29 July 2020

In the previous post we introduced Reactor and covered why reactor is important and some of the basics. We talked about Flux, Mono, zipping, Tuples, and retry. However, one of the most important aspects of reactive streams, is the ability to handle backpressure.

Backpressure is a mechanism for explicitly handling the problem of having too many items to process in real time. Without such a mechanism, you typically see the problem of services timing out and eventually the user sees either a very slow or unresponsive system. This is compounded by the fact that users will give up quickly if a system is slow to respond.

Many other techniques for handling concurrency do not have explicit mechanisms for handling backpressure. Instead, system engineers and architects must hope to scale the system either horizontally (more) servers, or vertically (a faster CPU/more cores/more memory).

Handling Backpressure in Reactor

Reactor, like all implementations of Reactive Streams, has the ability to handle backpressure. Use one of the following methods on a Flux (or others not listed) to specify which backpressure strategy you want to use:

  • onBackpressureBuffer(): Buffers all items until they can be handled downstream.

  • onBackpressureBuffer(maxSize): Buffers items up to the given count.

  • onBackpressureBuffer(maxSize, BufferOverflowStrategy): Buffers items up to the given count and allows you to specify the BufferOverflowStrategy, such as onBackpressureBuffer(100, BufferOverflowStrategy.DROP_OLDEST)

  • onBackpressureLatest(): Similar to keeping a buffer of only the last item added. If the downstream does not keep up with upstream, only the latest element will be given downstream.

  • onBackpressureError(): Ends the Flux with an error (calling the downstream Subscriber’s onError) with an IllegalStateException from Exceptions.failWithOverflow() if more items were produced upstream than requested downstream.

  • onBackpressureDrop(): Drops any items produced above what was requested.

  • onBackpressureDrop(Consumer): Drops any items produced above what was requested and calls the given Consumer for each dropped item.

With each of these methods, the strategy only applies when the stream produces items faster than they can be handled. If that’s not the case, for example with a cold stream, no backpressure strategy is necessary.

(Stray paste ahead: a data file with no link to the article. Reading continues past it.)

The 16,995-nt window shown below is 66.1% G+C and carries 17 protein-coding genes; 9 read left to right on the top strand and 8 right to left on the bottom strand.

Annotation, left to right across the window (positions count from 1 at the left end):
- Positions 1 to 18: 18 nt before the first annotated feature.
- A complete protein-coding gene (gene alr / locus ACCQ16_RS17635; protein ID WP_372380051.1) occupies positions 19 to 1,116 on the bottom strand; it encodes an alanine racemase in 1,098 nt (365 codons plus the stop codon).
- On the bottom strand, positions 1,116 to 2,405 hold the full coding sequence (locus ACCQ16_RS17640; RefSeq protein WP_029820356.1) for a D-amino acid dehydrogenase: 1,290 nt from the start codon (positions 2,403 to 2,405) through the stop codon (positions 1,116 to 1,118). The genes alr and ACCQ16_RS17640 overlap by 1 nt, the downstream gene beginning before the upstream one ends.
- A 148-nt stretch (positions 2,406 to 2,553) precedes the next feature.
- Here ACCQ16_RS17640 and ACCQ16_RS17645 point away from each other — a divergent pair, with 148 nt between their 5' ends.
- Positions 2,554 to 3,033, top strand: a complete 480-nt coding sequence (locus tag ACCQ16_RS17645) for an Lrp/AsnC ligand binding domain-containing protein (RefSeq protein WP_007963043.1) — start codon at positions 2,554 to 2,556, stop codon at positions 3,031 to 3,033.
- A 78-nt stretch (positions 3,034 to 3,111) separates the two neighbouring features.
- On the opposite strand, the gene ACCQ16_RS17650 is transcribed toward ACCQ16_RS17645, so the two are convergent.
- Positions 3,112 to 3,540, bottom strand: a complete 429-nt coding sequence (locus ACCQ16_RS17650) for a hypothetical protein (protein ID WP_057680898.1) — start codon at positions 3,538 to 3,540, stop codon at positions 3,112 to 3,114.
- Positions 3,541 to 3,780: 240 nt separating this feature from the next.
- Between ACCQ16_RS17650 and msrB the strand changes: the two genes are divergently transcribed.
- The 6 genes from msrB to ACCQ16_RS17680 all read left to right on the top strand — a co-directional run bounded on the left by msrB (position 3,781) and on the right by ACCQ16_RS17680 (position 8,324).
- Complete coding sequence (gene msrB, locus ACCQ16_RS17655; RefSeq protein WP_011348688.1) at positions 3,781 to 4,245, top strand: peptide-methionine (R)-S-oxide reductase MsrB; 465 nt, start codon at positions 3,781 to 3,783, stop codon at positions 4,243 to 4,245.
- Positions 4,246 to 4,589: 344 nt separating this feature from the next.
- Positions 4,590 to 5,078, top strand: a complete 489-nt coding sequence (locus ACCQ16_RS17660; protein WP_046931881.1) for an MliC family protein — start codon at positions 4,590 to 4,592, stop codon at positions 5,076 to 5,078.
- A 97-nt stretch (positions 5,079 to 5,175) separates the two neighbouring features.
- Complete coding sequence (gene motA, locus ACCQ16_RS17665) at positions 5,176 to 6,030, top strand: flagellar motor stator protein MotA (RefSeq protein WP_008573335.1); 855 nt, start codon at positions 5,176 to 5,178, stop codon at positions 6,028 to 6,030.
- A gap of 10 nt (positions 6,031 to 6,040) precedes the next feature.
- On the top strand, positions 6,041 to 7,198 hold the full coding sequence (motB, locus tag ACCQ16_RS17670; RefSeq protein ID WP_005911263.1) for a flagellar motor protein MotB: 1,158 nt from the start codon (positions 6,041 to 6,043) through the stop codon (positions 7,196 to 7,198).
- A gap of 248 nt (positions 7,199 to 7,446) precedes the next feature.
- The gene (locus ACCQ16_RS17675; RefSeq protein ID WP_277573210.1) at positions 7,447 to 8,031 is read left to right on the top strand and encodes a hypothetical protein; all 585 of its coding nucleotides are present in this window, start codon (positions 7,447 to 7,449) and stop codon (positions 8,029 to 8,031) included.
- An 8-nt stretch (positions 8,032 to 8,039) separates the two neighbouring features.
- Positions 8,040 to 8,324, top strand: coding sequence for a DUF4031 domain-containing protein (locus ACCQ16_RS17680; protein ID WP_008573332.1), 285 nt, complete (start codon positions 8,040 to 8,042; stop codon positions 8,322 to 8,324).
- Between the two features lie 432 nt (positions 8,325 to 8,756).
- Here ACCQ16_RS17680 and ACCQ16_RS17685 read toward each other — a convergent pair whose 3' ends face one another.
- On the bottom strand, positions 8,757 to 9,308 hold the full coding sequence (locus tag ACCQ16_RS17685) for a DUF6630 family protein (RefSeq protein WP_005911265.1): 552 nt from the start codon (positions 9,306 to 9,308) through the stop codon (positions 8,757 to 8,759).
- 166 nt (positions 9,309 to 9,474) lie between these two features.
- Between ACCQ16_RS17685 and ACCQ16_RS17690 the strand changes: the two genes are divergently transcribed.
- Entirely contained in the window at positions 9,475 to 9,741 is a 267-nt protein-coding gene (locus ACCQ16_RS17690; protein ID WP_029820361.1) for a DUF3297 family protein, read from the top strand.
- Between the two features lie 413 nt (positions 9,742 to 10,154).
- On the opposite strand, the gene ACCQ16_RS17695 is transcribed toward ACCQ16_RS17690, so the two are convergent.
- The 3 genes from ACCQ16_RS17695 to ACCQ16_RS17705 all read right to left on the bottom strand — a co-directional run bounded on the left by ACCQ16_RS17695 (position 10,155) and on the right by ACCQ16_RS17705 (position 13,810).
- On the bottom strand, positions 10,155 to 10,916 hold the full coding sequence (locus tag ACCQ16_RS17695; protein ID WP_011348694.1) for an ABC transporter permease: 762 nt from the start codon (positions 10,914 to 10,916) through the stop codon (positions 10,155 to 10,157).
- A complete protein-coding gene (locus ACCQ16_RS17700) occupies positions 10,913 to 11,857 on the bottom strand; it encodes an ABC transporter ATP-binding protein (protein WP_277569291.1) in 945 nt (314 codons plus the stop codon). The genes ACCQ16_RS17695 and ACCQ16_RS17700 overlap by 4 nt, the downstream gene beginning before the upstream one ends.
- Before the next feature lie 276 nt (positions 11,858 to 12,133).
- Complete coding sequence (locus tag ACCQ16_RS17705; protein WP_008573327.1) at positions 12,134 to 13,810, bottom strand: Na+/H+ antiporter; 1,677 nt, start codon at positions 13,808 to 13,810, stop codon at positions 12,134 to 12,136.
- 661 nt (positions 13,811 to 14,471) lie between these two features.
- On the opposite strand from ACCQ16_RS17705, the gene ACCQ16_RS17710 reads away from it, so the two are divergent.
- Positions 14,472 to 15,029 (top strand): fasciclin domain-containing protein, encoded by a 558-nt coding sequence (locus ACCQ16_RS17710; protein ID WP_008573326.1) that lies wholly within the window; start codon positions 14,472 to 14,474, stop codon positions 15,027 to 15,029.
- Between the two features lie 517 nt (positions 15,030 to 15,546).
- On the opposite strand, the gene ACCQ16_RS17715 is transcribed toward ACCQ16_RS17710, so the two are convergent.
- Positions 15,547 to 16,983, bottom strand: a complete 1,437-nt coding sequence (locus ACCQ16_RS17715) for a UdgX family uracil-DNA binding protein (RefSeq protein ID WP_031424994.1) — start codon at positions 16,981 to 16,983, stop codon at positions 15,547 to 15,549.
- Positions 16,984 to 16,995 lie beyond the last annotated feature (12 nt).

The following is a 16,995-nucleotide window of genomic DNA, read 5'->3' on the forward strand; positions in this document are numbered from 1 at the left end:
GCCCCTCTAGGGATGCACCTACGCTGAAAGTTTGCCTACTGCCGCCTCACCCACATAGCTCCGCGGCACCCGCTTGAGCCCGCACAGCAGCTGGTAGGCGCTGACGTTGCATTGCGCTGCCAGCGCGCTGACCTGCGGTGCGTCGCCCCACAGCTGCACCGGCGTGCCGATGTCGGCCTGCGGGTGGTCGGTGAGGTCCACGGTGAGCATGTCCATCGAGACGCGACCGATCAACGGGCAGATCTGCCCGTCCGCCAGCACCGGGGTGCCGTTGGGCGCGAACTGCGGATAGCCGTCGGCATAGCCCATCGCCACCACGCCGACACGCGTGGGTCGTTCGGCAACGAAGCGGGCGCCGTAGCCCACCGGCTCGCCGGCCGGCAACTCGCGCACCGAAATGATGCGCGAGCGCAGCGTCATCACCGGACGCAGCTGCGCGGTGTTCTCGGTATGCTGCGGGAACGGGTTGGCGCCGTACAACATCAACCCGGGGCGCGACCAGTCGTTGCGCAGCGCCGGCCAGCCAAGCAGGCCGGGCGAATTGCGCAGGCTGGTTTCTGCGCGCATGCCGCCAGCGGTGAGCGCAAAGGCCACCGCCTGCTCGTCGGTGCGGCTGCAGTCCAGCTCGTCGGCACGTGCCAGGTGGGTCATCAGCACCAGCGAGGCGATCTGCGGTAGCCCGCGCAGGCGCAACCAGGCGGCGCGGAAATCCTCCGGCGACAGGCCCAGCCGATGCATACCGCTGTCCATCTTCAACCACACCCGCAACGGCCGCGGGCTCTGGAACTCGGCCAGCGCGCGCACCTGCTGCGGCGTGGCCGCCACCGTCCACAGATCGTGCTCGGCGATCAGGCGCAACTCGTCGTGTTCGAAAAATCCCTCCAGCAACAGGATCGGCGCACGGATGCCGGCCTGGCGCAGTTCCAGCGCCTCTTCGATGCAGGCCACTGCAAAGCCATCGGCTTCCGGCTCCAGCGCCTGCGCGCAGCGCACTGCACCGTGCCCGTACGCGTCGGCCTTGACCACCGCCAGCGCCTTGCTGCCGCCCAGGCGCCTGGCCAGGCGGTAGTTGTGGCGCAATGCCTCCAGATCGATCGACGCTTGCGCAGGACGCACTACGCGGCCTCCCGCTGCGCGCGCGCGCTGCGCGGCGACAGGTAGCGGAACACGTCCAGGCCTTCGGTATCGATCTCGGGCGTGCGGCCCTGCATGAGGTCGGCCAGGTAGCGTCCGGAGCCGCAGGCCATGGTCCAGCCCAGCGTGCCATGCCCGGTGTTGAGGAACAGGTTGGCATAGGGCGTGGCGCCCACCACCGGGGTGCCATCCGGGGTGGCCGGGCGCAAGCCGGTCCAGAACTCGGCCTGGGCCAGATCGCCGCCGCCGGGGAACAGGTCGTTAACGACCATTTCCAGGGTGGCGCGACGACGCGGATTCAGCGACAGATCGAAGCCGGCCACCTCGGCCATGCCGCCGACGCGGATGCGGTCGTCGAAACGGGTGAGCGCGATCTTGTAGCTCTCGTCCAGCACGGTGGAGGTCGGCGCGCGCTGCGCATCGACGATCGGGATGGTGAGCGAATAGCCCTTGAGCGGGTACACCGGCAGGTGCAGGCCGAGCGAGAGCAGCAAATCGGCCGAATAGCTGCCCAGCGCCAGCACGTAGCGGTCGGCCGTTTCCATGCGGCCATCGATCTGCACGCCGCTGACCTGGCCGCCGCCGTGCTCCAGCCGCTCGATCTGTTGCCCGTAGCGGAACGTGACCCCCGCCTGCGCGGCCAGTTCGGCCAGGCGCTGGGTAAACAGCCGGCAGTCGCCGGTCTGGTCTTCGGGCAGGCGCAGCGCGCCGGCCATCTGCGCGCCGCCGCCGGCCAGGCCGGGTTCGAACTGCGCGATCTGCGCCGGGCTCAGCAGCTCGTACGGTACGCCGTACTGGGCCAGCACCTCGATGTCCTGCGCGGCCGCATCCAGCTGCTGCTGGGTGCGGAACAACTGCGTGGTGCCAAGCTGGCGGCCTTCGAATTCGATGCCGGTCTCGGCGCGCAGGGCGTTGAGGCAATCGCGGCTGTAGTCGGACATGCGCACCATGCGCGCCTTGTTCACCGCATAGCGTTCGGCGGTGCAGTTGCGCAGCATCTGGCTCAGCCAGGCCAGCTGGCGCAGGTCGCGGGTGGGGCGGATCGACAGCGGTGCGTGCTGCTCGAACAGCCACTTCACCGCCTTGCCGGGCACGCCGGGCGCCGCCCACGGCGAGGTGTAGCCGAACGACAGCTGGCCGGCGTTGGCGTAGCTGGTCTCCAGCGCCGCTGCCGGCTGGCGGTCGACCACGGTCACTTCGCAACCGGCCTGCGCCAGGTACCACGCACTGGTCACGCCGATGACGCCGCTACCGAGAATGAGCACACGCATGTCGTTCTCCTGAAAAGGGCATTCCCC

Also, keep in mind that Reactor is not magic and some care should be taken when considering backpressure strategies. For example, if each item in the stream is critical, do not use onBackpressureDrop(). If you use onBackpressureError(), you will cause an Exception to be thrown when there are too many items, so use this with extreme caution.

If you use any backpressure strategy, you should consider writing a test to validate that your whole system will work as expected. One way you could do this is to simulate a very slow downstream by using Thread.sleep(1000) for example.

Luckily, Project Reactor supplies us with some great testing features.


Automated testing is always a good idea, and it would be nice to have tools to directly test Reactive Streams. Luckily, Reactor comes with a few elements dedicated to testing which are gathered into their own artifact we already included: reactor-test. The two main uses of reactor-test are the following:

  • Testing a sequence follows a given scenario with StepVerifier.

  • Producing data to test the behavior of operators (including you own operators) downstream with TestPublisher.


Reactor’s StepVerifier can be used to verify the behavior of a Reactor Publisher (Flux or Mono).

Here’s a simple example of a Junit test utilizing StepVerifier:

public void testStepVerifier_Mono_error() {
  Mono<String> monoError = Mono.error(new RuntimeException("error")); //1
  StepVerifier.create(monoError) //2
    .expectErrorMessage("error") //3
    .verify(); //4
  1. Create a Mono wrapping a RuntimeException imitating an actual error state.

  2. Create a StepVerifier wrapping that Mono.